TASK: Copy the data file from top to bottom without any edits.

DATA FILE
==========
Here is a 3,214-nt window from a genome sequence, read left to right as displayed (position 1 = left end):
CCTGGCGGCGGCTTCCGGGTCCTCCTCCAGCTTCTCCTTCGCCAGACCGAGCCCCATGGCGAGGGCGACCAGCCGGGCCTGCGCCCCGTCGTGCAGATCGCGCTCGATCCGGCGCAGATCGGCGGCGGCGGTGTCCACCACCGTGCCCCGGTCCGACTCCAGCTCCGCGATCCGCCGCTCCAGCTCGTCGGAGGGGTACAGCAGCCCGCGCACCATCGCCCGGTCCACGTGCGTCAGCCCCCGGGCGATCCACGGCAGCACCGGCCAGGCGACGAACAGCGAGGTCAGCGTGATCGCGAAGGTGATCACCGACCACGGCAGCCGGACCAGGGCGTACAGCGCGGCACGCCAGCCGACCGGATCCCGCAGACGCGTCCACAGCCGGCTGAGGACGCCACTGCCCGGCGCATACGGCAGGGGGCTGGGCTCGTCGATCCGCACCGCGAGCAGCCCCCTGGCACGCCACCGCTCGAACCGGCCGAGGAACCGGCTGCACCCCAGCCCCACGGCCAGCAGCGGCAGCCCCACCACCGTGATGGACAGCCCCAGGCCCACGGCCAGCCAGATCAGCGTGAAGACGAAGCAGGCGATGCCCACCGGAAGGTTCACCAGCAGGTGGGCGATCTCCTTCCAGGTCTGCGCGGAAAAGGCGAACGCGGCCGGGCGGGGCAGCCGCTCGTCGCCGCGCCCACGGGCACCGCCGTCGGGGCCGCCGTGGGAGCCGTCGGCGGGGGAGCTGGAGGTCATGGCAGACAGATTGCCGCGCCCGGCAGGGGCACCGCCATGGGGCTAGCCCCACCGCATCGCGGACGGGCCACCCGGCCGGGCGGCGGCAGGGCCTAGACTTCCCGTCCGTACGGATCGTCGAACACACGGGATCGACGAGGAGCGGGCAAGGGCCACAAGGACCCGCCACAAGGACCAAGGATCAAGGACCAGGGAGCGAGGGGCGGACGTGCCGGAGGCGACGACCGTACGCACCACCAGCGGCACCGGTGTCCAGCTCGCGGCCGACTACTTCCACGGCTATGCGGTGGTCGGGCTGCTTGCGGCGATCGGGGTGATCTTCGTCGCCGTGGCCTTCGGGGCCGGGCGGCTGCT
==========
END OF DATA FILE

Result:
Here is a 3,214-nt window from a genome sequence, read left to right as displayed (position 1 = left end):
CCTGGCGGCGGCTTCCGGGTCCTCCTCCAGCTTCTCCTTCGCCAGACCGAGCCCCATGGCGAGGGCGACCAGCCGGGCCTGCGCCCCGTCGTGCAGATCGCGCTCGATCCGGCGCAGATCGGCGGCGGCGGTGTCCACCACCGTGCCCCGGTCCGACTCCAGCTCCGCGATCCGCCGCTCCAGCTCGTCGGAGGGGTACAGCAGCCCGCGCACCATCGCCCGGTCCACGTGCGTCAGCCCCCGGGCGATCCACGGCAGCACCGGCCAGGCGACGAACAGCGAGGTCAGCGTGATCGCGAAGGTGATCACCGACCACGGCAGCCGGACCAGGGCGTACAGCGCGGCACGCCAGCCGACCGGATCCCGCAGACGCGTCCACAGCCGGCTGAGGACGCCACTGCCCGGCGCATACGGCAGGGGGCTGGGCTCGTCGATCCGCACCGCGAGCAGCCCCCTGGCACGCCACCGCTCGAACCGGCCGAGGAACCGGCTGCACCCCAGCCCCACGGCCAGCAGCGGCAGCCCCACCACCGTGATGGACAGCCCCAGGCCCACGGCCAGCCAGATCAGCGTGAAGACGAAGCAGGCGATGCCCACCGGAAGGTTCACCAGCAGGTGGGCGATCTCCTTCCAGGTCTGCGCGGAAAAGGCGAACGCGGCCGGGCGGGGCAGCCGCTCGTCGCCGCGCCCACGGGCACCGCCGTCGGGGCCGCCGTGGGAGCCGTCGGCGGGGGAGCTGGAGGTCATGGCAGACAGATTGCCGCGCCCGGCAGGGGCACCGCCATGGGGCTAGCCCCACCGCATCGCGGACGGGCCACCCGGCCGGGCGGCGGCAGGGCCTAGACTTCCCGTCCGTACGGATCGTCGAACACACGGGATCGACGAGGAGCGGGCAAGGGCCACAAGGACCCGCCACAAGGACCAAGGATCAAGGACCAGGGAGCGAGGGGCGGACGTGCCGGAGGCGACGACCGTACGCACCACCAGCGGCACCGGTGTCCAGCTCGCGGCCGACTACTTCCACGGCTATGCGGTGGTCGGGCTGCTTGCGGCGATCGGGGTGATCTTCGTCGCCGTGGCCTTCGGGGCCGGGCGGCTGCT